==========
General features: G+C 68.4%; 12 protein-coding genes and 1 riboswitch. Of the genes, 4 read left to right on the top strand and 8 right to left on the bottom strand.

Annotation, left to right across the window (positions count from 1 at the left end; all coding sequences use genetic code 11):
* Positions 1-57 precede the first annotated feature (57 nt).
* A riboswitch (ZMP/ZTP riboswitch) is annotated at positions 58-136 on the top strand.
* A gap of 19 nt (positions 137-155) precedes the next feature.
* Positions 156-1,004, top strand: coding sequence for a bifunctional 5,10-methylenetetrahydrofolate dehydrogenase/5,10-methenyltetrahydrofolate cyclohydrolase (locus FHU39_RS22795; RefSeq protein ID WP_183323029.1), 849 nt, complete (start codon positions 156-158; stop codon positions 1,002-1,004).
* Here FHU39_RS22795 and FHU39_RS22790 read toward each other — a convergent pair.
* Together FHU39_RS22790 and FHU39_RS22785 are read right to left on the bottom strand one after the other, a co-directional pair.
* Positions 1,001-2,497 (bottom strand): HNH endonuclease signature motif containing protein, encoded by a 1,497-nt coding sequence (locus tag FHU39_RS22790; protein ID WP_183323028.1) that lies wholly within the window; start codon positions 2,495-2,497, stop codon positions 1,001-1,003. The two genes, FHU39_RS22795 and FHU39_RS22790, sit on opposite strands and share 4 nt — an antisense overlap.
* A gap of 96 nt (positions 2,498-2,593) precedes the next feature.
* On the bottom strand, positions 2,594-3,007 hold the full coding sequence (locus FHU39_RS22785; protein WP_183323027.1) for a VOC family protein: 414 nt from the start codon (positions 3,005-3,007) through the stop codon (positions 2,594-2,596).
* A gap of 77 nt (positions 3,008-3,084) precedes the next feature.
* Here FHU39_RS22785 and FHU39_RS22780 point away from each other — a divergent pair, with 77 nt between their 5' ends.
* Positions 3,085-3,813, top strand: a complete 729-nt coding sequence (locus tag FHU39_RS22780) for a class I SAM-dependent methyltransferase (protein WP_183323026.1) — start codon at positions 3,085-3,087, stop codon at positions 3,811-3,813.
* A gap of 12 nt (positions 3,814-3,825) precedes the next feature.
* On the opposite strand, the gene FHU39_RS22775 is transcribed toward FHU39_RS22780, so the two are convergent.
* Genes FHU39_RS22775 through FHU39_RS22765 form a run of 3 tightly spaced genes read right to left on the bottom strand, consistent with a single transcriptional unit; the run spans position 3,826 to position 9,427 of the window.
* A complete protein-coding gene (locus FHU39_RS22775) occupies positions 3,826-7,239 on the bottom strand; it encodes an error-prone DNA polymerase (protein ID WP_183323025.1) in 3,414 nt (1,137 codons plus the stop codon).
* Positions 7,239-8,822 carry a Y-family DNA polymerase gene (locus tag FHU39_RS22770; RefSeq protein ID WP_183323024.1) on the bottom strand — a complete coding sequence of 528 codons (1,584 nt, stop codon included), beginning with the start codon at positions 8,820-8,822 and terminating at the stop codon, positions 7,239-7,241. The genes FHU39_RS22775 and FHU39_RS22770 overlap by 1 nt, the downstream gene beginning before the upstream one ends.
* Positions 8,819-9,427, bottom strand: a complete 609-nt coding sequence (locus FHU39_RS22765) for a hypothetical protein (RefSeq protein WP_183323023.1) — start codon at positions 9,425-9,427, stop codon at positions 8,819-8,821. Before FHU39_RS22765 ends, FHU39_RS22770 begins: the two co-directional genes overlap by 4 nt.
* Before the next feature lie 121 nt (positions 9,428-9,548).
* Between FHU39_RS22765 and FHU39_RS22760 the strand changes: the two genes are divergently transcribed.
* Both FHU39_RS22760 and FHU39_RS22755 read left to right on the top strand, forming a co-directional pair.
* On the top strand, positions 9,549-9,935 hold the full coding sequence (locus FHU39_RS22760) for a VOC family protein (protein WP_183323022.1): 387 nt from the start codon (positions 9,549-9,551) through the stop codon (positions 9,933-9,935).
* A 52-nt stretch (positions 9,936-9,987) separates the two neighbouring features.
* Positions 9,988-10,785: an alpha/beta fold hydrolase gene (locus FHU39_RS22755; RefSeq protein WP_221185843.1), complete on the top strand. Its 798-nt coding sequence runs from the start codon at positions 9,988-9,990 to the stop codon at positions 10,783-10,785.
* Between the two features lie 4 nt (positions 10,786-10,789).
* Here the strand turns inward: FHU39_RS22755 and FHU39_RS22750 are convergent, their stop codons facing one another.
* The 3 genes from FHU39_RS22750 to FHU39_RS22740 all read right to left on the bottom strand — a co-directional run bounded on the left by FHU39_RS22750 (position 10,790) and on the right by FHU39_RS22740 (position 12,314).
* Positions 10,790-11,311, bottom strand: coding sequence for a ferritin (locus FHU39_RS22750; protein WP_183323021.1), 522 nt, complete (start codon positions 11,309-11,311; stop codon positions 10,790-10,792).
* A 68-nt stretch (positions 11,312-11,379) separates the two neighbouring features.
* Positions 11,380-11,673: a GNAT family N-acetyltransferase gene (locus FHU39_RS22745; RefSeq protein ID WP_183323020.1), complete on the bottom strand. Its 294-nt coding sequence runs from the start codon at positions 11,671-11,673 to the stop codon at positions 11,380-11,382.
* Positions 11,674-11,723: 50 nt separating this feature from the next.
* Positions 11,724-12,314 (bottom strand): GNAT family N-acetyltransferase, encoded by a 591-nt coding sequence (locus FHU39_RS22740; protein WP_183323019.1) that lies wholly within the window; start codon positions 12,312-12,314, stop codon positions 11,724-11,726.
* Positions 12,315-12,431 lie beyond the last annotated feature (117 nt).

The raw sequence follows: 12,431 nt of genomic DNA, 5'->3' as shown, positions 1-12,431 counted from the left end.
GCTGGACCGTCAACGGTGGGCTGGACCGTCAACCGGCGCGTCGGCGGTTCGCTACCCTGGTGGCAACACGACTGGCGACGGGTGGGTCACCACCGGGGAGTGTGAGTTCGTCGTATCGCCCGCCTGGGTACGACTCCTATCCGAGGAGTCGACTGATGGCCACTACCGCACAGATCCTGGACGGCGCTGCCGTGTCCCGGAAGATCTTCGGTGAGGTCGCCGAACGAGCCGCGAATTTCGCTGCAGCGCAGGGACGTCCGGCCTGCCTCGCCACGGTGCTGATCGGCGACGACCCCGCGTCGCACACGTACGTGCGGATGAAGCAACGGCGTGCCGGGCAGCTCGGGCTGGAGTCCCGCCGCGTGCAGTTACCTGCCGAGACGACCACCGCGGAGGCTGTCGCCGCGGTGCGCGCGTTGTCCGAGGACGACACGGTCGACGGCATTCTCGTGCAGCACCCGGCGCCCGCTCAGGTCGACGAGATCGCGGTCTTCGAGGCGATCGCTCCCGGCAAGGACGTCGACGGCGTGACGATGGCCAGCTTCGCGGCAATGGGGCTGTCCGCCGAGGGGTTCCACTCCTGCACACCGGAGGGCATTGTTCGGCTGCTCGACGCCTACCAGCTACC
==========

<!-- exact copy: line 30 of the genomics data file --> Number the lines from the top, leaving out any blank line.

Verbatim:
* Positions 10,790-11,311, bottom strand: coding sequence for a ferritin (locus FHU39_RS22750; protein WP_183323021.1), 522 nt, complete (start codon positions 11,309-11,311; stop codon positions 10,790-10,792).